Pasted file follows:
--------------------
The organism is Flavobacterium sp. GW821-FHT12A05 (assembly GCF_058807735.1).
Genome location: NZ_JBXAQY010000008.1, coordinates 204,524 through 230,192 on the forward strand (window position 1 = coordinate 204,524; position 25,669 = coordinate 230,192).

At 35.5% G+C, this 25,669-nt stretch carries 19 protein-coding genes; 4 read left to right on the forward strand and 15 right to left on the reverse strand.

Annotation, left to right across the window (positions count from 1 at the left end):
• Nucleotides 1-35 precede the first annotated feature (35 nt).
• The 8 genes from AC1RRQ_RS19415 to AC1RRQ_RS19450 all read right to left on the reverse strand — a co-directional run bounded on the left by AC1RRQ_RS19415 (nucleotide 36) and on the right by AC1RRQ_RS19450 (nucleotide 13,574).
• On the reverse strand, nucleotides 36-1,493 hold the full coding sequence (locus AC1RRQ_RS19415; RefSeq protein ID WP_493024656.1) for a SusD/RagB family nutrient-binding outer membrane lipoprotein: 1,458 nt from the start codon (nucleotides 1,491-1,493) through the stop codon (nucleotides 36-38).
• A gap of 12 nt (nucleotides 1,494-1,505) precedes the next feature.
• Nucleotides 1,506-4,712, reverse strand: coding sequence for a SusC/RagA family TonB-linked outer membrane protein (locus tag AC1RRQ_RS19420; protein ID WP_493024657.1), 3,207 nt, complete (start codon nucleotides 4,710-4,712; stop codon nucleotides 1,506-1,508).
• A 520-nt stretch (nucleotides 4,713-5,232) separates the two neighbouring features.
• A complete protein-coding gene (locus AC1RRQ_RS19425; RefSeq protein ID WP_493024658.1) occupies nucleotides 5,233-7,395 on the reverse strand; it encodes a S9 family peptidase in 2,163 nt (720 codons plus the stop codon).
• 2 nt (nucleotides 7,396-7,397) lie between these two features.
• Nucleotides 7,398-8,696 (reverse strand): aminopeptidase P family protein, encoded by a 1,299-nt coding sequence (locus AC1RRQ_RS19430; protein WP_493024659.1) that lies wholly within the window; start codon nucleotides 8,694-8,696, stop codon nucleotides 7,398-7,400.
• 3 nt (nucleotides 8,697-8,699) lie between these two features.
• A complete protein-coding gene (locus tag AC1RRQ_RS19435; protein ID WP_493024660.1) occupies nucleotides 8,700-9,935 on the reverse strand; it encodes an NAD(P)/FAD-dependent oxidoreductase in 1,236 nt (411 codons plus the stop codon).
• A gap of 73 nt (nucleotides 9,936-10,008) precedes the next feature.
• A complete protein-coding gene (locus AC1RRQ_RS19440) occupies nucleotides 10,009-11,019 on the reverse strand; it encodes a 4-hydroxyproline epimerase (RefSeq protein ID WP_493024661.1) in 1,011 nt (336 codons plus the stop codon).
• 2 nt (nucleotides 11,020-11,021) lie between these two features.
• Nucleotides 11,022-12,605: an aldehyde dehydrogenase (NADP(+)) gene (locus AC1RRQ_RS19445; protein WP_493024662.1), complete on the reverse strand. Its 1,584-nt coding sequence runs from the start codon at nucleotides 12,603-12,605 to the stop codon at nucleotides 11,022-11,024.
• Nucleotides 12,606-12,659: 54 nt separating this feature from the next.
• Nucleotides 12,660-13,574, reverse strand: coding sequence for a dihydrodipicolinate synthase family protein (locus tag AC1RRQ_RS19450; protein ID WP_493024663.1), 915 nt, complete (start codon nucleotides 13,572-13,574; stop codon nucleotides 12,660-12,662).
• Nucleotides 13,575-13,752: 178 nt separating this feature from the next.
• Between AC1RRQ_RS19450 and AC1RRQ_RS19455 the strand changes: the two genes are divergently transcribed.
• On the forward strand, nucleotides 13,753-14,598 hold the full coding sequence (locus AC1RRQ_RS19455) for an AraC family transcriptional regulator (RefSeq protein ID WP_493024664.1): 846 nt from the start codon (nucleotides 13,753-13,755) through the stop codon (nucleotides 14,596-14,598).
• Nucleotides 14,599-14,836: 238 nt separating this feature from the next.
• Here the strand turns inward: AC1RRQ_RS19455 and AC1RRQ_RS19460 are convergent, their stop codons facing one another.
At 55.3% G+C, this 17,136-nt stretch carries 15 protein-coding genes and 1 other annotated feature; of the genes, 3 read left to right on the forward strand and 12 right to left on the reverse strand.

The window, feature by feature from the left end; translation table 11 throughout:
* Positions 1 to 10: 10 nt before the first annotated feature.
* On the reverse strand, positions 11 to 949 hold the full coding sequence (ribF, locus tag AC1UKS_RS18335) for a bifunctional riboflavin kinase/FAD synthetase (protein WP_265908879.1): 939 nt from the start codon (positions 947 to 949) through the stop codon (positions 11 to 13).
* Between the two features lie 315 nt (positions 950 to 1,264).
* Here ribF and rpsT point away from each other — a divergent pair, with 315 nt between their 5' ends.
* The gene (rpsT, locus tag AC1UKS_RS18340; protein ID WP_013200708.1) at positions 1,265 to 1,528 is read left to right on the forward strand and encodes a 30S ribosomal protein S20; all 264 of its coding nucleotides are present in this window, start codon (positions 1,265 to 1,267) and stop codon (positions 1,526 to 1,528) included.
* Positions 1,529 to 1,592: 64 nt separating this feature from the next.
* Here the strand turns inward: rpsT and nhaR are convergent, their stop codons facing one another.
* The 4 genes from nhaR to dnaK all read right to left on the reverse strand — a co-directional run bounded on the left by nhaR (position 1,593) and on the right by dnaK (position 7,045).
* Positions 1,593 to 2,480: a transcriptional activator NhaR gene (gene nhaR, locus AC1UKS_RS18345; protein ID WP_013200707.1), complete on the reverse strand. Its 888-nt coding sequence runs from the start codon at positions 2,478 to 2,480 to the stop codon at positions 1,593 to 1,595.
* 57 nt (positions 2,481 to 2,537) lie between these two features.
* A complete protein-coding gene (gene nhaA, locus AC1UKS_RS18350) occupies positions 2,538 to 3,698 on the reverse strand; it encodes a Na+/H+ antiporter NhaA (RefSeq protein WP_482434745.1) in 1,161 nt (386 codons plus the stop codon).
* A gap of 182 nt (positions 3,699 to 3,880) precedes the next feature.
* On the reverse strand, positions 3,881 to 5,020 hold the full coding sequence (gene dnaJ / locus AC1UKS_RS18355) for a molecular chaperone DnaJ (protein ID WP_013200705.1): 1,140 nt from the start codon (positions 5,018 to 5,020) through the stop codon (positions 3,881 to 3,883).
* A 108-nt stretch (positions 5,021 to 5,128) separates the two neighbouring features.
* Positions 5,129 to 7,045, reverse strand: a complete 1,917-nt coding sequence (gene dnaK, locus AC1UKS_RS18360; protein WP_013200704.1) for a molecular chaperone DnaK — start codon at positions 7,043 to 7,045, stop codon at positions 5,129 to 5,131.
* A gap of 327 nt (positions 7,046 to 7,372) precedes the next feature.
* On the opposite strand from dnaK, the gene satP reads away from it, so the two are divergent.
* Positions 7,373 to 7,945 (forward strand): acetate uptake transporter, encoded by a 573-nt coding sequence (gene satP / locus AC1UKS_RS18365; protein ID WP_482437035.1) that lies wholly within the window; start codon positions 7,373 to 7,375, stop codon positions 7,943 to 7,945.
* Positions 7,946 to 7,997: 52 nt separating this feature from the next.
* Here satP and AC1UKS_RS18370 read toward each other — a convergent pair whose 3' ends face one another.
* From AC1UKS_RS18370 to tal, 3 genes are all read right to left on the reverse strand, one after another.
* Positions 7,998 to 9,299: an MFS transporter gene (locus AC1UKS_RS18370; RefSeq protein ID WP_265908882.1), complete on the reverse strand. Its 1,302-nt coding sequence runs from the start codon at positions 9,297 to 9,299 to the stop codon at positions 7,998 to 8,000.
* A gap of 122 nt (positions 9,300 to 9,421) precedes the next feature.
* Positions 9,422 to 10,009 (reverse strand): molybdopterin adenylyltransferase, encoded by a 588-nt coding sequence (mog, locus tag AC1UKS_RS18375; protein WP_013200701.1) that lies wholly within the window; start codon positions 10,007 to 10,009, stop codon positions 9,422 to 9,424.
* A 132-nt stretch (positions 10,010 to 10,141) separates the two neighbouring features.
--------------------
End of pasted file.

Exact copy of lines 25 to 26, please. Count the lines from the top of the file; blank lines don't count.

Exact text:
• Nucleotides 14,599-14,836: 238 nt separating this feature from the next.
• Here the strand turns inward: AC1RRQ_RS19455 and AC1RRQ_RS19460 are convergent, their stop codons facing one another.